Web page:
Abandoned In Iceland

It is the most sparsely populated country in Europe. Iceland, warmed by the Gulf Stream, has a temperate climate and has been settled for more than a millennium.

Yet despite having a population of only just over three hundred thousand, the majestic countryside of Iceland is dotted with the ruins of houses and other buildings abandoned when they were no longer needed or their inhabitants were forced to move on. Take a look at some of the abandoned buildings of Iceland with some imposing views thrown in for good measure.

Women of The Twilight Zone

Women of The Twilight Zone … Susan Harrison

Einstein: In His Own Voice

On Being has a nice little archive of rare audio clips from Albert Einstein, speaking on various subjects, including what it means to be American, E=MC^2, Gandhi, and "The common language of science."

Hidden Chinese Emperors Tomb May Be Too Deadly To Explore

After discovering a secret palace hidden in the massive burial complex of China's first emperor, Chinese technicians are nervous. Not because Qin Shi Huang's tomb is the most important archeological discovery since Tutankhamun, but because they believe his burial place is full of deadly traps that will kill any trespassers. Not to talk about deadly quantities of mercury.

Archeologists working at the excavation said that 'it's like having a present all wrapped at home, knowing that inside is what you always wanted, and not being able to open it.' But, at the same time, nobody wants to be the first to get inside because of the mausoleum's dangerous traps. But it's not clear if the traps are really there, even while many texts describe them.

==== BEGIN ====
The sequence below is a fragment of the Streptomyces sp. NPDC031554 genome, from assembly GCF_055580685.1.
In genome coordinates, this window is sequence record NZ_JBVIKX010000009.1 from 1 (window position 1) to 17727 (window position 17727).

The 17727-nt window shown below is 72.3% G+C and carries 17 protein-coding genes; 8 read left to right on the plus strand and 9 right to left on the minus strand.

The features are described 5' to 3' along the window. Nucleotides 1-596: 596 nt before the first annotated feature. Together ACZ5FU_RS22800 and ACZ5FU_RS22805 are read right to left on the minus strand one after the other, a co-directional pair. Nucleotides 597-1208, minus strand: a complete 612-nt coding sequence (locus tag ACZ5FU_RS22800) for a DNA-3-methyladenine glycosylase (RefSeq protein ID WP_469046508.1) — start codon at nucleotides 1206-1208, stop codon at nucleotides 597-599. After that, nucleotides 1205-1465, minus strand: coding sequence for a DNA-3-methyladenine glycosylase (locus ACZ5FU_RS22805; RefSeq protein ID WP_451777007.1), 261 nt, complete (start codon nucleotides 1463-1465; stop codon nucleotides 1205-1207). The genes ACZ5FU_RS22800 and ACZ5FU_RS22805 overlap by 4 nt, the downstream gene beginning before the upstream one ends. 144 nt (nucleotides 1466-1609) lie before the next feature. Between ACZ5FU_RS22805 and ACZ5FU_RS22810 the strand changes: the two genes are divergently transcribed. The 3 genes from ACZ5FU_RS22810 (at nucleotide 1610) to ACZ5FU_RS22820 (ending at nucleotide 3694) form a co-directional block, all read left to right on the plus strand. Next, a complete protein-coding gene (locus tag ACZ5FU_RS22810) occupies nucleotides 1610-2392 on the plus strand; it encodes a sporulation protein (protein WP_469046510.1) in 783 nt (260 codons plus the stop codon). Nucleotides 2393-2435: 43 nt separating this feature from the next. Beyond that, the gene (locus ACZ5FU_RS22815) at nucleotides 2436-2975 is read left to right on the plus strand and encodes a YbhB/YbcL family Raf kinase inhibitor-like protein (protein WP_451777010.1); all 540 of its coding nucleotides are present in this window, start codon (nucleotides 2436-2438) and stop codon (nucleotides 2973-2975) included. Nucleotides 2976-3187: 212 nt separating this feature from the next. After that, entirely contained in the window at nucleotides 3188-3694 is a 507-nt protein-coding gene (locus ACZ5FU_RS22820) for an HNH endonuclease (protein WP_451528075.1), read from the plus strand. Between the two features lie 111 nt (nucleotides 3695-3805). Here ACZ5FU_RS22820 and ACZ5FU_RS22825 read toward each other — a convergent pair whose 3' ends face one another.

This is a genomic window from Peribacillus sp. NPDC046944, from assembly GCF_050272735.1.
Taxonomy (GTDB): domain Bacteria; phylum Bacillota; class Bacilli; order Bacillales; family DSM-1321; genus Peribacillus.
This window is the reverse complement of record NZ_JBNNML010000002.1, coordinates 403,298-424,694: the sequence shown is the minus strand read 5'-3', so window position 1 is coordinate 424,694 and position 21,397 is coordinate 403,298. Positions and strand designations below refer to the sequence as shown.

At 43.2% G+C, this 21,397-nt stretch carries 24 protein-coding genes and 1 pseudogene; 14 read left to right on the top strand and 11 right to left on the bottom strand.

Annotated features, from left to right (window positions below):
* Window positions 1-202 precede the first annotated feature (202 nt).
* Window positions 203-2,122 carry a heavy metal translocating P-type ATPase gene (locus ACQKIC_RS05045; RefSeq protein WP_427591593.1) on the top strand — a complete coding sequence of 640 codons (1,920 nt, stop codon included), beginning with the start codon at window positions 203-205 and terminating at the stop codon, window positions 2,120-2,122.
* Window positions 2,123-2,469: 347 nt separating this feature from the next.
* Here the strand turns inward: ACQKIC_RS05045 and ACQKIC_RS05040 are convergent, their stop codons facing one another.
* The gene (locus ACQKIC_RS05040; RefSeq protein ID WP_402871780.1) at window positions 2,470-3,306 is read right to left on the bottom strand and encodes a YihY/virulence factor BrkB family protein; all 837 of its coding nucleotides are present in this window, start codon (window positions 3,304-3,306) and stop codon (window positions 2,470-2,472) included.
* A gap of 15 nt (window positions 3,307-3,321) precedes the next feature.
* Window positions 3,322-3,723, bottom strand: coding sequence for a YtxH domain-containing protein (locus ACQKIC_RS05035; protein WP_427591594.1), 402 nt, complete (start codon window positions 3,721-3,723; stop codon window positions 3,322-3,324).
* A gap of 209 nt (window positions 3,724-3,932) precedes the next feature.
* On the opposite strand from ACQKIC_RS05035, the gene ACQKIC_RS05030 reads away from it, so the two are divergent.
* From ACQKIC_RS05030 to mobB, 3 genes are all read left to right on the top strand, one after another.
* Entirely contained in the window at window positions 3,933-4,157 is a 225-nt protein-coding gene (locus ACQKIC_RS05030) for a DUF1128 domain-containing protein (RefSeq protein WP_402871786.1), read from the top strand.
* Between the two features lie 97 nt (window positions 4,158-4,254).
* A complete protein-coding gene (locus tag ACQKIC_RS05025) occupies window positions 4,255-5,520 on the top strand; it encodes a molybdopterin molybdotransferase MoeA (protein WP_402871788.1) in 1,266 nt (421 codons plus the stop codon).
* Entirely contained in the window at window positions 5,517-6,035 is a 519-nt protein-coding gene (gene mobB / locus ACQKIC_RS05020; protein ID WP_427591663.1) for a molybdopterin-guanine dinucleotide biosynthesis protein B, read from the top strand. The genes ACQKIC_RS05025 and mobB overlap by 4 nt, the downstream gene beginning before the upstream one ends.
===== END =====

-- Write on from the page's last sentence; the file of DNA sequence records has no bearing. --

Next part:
What Makes A Halo Around The Sun Or Moon?

A ring or circle of light around the sun or moon is called a halo. Solar and lunar haloes are pretty common, but they're so mysterious-looking that people often express amazement upon seeing them. They want to know: what causes a halo around the sun or moon?

Random Photo

Can You Find The Hidden Animals In These 20 Wildlife Photos?

Hunting down the animals in each of these wildlife photos by Art Wolfe is no easy task, they've blended into their surroundings so well that even a trained eye will have trouble spotting them.
And don't let the giraffe pic above fool you, the rest of the hidden critters are much harder to find!

Hope for Nicky the blind baby rhino

Nicky is just like any other baby rhino. He likes to play and is curious about the world around him. Only the world doesn't look the same to this little black rhino because he was born blind. With his lack of vision, Nicky is particularly vulnerable and at risk from predators in the Lewa Wildlife Conservancy in Kenya.

To keep him safe from harm, Nicky has been living at the family home of Mike Watson, Lewa's CEO, since he was one month old. He has his own boma (enclosure) with a padded play area and a straw-lined room for sleeping. His best animal friend is a yellow Labrador, one of the Watsons' family dogs.

The Watson family and two experienced handlers, Yusuf and Tonga, care for Nicky around-the-clock. He is never left alone for a minute and there is always someone on hand to look after his needs and show him the way. He spends his days running around, taking afternoon naps and wallowing in his mud bath.

By early next year, Mike and the Lewa staff are hoping to raise enough funds to fly in a specialist to perform cataract surgery to restore Nicky's eyesight.

Full story with more photos here.

Vultures pick at visitors cars in Florida

Visitors to parts of Everglades National Park are getting tarps and bungee cords to make their vehicles less delectable to vultures.

Animal Pictures